We may not like it, but there comes a time in most drivers’ lives when the spare tyre has to be pulled out. All we can do is hope it’s not raining at the time, we’re not on the way to the most important meeting of our life, and the passenger isn’t in the full throes of labour.
When we do hear a pop, or the soft flapping of a punctured tyre, and it is our time to pull out the back up, it’s important that we know its capabilities and how long it can be driven on. Given the range of spare tyres available today, there’s no all-encompassing rule. So let’s break it down.
How long can I drive on a…
Full size spare
The full size spare used to be the most common type of spare tyre. In fact, it used to be the only type. It’s since found its market dominance impinged upon by the space saver and the run flat, but a full-size spare is still preferred for 4WDs or any vehicle that may find itself somewhere remote.
The full size spare tyre is so called because it is exactly the same as the four tyres it acts as back-up for. When you get a flat, you simply swap it out for the spare and keep on driving without having to adjust your speed or distance.
However, we always advise that you get the punctured tyre repaired if possible and put back on its axle; it’s always safer to drive on tyres that have similar wear. And your spare can stay a spare, in good condition and always ready to be called upon.
Space saver spare tyres are the ones most drivers will find in their car these days. They’re popular among car manufacturers because they’re thinner and take up less space, and they are cheaper to make. But these attributes also make them inappropriate for regular and prolonged use.
Being thinner, space savers have less tread in contact with the road at any given moment, which means they have less grip (and are therefore limited to a speed of 80km/h). This difference in size compared to the other tyres also makes the vehicle unbalanced overall. So, when it comes down to it, a space saver should only be used to get you to a service centre, and not for regular driving.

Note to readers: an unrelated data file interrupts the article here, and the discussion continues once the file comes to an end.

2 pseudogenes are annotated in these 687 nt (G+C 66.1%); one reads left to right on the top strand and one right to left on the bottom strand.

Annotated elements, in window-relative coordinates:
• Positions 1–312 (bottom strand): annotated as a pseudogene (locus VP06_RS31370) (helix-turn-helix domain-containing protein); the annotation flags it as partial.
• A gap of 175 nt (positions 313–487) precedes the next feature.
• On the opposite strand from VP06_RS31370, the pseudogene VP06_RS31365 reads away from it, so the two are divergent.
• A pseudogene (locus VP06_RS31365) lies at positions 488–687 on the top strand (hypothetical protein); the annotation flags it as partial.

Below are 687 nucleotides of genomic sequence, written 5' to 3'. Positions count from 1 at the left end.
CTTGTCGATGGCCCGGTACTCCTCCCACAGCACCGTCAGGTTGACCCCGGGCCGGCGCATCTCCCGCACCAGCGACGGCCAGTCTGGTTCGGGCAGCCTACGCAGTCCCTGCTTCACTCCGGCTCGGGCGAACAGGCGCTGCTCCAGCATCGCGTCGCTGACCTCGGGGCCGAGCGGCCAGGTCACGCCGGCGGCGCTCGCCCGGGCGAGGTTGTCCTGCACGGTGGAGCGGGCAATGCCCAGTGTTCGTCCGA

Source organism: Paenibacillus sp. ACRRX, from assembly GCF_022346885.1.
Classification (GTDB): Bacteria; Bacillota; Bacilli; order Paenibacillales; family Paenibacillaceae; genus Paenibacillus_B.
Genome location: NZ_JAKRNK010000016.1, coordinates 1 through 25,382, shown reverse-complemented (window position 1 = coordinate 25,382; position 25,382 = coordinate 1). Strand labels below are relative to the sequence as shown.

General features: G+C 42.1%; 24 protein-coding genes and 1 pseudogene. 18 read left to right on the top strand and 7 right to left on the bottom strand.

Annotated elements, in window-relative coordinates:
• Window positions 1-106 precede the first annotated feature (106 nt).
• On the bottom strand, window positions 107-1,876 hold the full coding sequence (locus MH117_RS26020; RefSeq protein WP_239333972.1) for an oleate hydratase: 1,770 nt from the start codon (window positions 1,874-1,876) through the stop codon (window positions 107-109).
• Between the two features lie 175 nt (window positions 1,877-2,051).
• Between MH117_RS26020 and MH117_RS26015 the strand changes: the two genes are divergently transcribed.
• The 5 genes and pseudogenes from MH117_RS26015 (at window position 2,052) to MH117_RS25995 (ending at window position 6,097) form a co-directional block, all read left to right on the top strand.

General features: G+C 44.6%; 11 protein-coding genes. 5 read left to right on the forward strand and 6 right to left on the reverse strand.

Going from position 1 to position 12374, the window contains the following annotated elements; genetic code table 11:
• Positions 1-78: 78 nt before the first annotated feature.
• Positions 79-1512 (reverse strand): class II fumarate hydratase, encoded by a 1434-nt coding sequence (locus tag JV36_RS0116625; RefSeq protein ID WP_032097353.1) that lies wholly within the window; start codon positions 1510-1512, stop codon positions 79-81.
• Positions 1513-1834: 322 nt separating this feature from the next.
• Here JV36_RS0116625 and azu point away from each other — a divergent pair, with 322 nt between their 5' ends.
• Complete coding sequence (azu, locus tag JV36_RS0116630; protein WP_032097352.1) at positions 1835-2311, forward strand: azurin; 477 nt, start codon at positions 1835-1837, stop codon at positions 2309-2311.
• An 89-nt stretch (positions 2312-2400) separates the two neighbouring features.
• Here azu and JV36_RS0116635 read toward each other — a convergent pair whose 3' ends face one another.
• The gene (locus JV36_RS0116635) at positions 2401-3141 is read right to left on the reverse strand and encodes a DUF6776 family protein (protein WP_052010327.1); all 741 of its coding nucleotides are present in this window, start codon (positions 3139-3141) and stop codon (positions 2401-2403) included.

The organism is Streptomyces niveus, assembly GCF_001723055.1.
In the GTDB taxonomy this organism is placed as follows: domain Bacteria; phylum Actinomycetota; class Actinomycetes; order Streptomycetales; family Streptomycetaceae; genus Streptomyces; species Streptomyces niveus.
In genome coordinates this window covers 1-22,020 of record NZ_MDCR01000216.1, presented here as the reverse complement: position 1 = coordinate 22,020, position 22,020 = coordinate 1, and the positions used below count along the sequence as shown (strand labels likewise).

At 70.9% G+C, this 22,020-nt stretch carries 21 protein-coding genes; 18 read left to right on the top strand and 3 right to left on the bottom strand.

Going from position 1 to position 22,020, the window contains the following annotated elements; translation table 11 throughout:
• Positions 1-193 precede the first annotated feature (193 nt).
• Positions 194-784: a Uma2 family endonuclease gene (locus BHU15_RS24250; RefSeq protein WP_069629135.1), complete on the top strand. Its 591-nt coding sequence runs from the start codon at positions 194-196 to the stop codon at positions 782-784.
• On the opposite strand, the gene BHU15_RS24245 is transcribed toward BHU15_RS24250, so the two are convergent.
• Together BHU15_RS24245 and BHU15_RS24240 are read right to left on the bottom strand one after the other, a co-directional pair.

Another thing to note: given their reduced grip, it’s particularly unsafe to have a space saver responsible for both steering and power. If you have a front-wheel drive car, and that’s where you get a flat, it would be wise to move a rear tyre to the front and put the space saver at the rear. More hassle, yes, but safer overall.
The motorist’s dream: a tyre that still works when punctured. First introduced by BMW, the run-flat tyre can do this due to its reinforced walls. In its early days, these reinforced walls meant a rough ride, but continued development has seen the modern run flat offer a similar performance to regular, oh-no-I-got-a-puncture-and-I-can’t-work-anymore tyres.
But (yes, there’s a but), when punctured, run flats must be driven on slowly and carefully. Like a space saver, the speed limit is 80km/h and you should really drive straight to a service centre and get it repaired or replaced. We also highly recommend you drive straight to a service station and pump it up first before driving somewhere to have it repaired; the less you drive on a flat run-flat tyre, the more likely it will be reparable.
The good thing is that you don’t have to get out of the car in the rain and replace it there and then. And that is truly a good thing.
So, which spare tyre is the one for me?
Given the range of spare tyres available, you’d think making a decision might be difficult. But, in reality, you are restricted by the type of car you have. Run-flats may sound like a great option, but they aren’t appropriate for all cars. The full size spare isn’t going to fit into that little nook in your boot made for a space saver. And space savers aren’t going to carry you 300km/h to the nearest service centre when you find yourself with a flat halfway between Kalgoorlie and Perth.
If you get a flat, no matter the type of spare you have, drop in to Eastern Tyre Centre as soon as you can and we’ll repair or replace, and run an eye over your spare tyre. If you need a new one, we’ll make sure you get the type most appropriate for you, and let you know exactly how long you can drive on your spare tyre.
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